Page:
Penn Law panelists discuss the benefits of bankruptcy law reform since the Great Recession
By Jenna Wang
On October 9, the Institute for Restructuring Studies at Penn Law brought together a panel of bankruptcy law experts to discuss the benefits of reforming bankruptcy legislation since the 2008 financial crisis.
The event, titled “Lehman & WaMu — Ten Years Later: Lessons Learned and Planning Ahead,” took place in the Berylson Family Classroom at Penn Law. The panel was comprised of Donald Bernstein, a partner at Davis Polk & Wardwell LLP; Anthony Grossi, former Bankruptcy Counsel for the United States House Committee on the Judiciary and a partner at Kirkland & Ellis LLP; Ryan Dattilo, Counsel to the United States Senate Committee on the Judiciary; and David Skeel, the S. Samuel Arsht Professor of Corporate Law at the University of Pennsylvania Law School and Co-Founder of the Penn Restructuring Institute.
The panel discussed the ways that the 2010 Dodd-Frank Act sought to alleviate the effects of the Great Recession in 2008 after the collapse of Lehman Brothers and Washington Mutual. It also covered the inception and thought process behind a reform of Dodd-Frank currently scheduled to be reviewed by the Senate, the Financial Institution Bankruptcy Act of 2017 (FIBA) and the Financial CHOICE Act of 2017.
Bernstein began the event with a review on the ways in which today’s financial system is more resilient than it was in 2008, thanks to larger amounts of capital, reduced reliance on short term wholesale funding, and the increased duration of any remaining short term wholesale funding.
However, even a decade after the crisis, Lehman Brothers is still liquidating, and none of these methods to build resilience in the economy are foolproof. One possible solution to increase confidence in and stabilize the market is a bankruptcy reform strategy known as Single Point of Entry (SPOE), which Bernstein helped found.
Under Single Point of Entry, a large, financially distressed firm would be able to create a holding company owned by a resolution trust, to which subsidiary companies could be transferred to over a weekend. The stock and long-term unsecured debt would remain behind with the old institution, and the value of the subsidiaries would be preserved in a trust solely for benefit of the estate, colossally simplifying matters. Ultimately, this would allow for the recapitalization of the distressed firm’s subsidiaries, and the prevention of further destabilization to the economy.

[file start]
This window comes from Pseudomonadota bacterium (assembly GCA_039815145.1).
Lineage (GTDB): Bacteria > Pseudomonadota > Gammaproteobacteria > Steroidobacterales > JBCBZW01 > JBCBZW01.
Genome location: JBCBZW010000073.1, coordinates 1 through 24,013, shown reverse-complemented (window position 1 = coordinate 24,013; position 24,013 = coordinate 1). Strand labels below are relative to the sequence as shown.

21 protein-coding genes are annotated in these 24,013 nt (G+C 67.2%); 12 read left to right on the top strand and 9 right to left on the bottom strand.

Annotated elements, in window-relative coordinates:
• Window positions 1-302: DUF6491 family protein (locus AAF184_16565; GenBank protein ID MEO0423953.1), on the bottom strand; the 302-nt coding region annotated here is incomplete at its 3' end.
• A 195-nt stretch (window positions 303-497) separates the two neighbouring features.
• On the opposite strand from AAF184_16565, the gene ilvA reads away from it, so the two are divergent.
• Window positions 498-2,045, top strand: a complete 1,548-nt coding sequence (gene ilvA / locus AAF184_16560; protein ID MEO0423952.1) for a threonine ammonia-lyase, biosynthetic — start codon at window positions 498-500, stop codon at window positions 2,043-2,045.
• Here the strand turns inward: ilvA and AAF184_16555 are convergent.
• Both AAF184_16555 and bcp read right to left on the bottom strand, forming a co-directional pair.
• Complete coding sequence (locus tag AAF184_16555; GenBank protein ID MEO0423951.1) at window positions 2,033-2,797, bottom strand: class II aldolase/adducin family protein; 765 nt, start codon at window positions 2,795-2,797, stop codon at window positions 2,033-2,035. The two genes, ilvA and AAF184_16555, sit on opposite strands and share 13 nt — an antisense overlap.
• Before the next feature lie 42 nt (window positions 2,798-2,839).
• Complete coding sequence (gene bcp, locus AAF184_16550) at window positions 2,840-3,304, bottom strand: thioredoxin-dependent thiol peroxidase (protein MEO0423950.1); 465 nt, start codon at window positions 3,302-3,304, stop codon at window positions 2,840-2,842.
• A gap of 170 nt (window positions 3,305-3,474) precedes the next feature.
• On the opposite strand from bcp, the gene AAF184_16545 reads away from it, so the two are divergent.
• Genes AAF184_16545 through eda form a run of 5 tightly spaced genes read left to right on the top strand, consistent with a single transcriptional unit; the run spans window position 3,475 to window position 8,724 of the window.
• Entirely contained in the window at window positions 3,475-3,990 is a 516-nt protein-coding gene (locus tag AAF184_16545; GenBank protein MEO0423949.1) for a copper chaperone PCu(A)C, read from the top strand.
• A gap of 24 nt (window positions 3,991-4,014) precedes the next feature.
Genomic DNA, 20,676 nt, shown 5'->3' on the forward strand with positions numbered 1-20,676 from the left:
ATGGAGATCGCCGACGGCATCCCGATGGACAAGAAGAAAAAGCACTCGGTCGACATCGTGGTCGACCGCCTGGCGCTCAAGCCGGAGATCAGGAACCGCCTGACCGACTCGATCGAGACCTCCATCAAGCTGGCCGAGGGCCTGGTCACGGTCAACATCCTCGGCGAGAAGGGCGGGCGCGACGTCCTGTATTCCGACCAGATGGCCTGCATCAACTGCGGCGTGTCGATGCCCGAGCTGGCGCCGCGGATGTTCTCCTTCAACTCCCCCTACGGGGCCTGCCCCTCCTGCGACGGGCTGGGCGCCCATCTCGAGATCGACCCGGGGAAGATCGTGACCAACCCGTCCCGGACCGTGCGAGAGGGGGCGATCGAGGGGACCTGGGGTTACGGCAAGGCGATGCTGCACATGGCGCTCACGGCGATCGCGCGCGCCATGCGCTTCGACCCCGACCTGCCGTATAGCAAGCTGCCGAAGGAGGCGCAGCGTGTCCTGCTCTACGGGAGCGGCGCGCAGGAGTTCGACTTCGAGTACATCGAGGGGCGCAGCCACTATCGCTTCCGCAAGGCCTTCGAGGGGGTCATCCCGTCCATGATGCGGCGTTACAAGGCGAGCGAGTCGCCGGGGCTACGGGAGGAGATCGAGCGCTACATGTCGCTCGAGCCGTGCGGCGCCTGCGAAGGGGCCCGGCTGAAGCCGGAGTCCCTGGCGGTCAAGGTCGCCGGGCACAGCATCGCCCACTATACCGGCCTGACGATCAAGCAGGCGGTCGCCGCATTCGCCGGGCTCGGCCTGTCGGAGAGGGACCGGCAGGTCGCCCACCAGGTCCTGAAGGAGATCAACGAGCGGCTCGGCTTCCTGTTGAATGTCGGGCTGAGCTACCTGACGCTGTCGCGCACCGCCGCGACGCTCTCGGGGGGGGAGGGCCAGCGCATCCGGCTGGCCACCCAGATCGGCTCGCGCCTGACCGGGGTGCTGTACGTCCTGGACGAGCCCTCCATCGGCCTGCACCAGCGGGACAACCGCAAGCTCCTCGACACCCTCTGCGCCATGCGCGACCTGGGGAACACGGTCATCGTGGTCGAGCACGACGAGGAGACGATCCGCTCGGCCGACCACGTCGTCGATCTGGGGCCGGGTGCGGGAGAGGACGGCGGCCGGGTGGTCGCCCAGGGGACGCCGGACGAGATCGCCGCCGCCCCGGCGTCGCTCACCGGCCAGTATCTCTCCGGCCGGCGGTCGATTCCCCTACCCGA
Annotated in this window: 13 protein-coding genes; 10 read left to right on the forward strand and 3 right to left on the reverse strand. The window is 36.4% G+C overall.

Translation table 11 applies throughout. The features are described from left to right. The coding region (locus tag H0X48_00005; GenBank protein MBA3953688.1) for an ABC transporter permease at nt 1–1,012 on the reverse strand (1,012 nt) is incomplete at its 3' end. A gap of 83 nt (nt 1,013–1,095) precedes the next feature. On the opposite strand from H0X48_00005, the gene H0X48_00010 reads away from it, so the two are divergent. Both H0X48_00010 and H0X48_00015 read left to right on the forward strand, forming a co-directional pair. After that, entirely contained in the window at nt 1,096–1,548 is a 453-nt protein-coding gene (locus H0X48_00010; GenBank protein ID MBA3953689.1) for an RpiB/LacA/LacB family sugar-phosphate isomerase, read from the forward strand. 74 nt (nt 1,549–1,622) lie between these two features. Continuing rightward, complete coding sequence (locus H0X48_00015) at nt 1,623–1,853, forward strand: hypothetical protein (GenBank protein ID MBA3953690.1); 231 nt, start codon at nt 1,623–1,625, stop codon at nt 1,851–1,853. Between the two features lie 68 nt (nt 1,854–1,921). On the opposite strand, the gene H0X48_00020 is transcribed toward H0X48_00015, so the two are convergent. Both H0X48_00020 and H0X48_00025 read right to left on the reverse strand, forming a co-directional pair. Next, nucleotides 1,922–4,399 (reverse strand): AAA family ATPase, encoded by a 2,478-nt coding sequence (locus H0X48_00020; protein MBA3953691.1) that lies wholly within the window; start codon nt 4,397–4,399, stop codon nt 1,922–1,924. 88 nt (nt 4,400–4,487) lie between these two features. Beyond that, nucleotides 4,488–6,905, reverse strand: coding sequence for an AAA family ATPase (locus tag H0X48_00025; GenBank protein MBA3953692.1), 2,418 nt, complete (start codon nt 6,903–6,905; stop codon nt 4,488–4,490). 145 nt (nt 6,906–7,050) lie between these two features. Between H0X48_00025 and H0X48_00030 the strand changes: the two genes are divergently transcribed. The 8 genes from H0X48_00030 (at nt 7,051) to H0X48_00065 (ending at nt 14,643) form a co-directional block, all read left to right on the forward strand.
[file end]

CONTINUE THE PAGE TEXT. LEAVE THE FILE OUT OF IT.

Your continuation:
Grossi then took the audience through the journey that this bankruptcy reform idea underwent through Congress, from a unanimous consent vote that signaled bipartisan support in the House to support from both the Obama and Trump administrations. The bill is currently stalled in the Senate, to be rescheduled for review possibly in November of this year.
“This legislation has the hallmarks of political support from the far reaches of what you could possibly imagine,” Grossi said.
Overall, the panel deeply supported the strategy and benefits of SPOE, which included the ability to quickly transfer assets to a newly created institution in as little as 24 hours and the lack of need for taxpayers to fund the bankruptcy proceedings. Skeel also reviewed some of the criticisms of the legislation, which include due process concerns and the debate over whether bankruptcy should involve a regulatory process. However, he stressed that he thought SPOE and the reform was “a really clever solution.”
“Historically, regulators have been too slow to intervene, not too fast,” Skeel said. “Personally, I have more confidence in the managers in a troubled institution using bankruptcy rather than waiting for regulators to use Title II, especially if bankruptcy is a potential solution to the crisis.”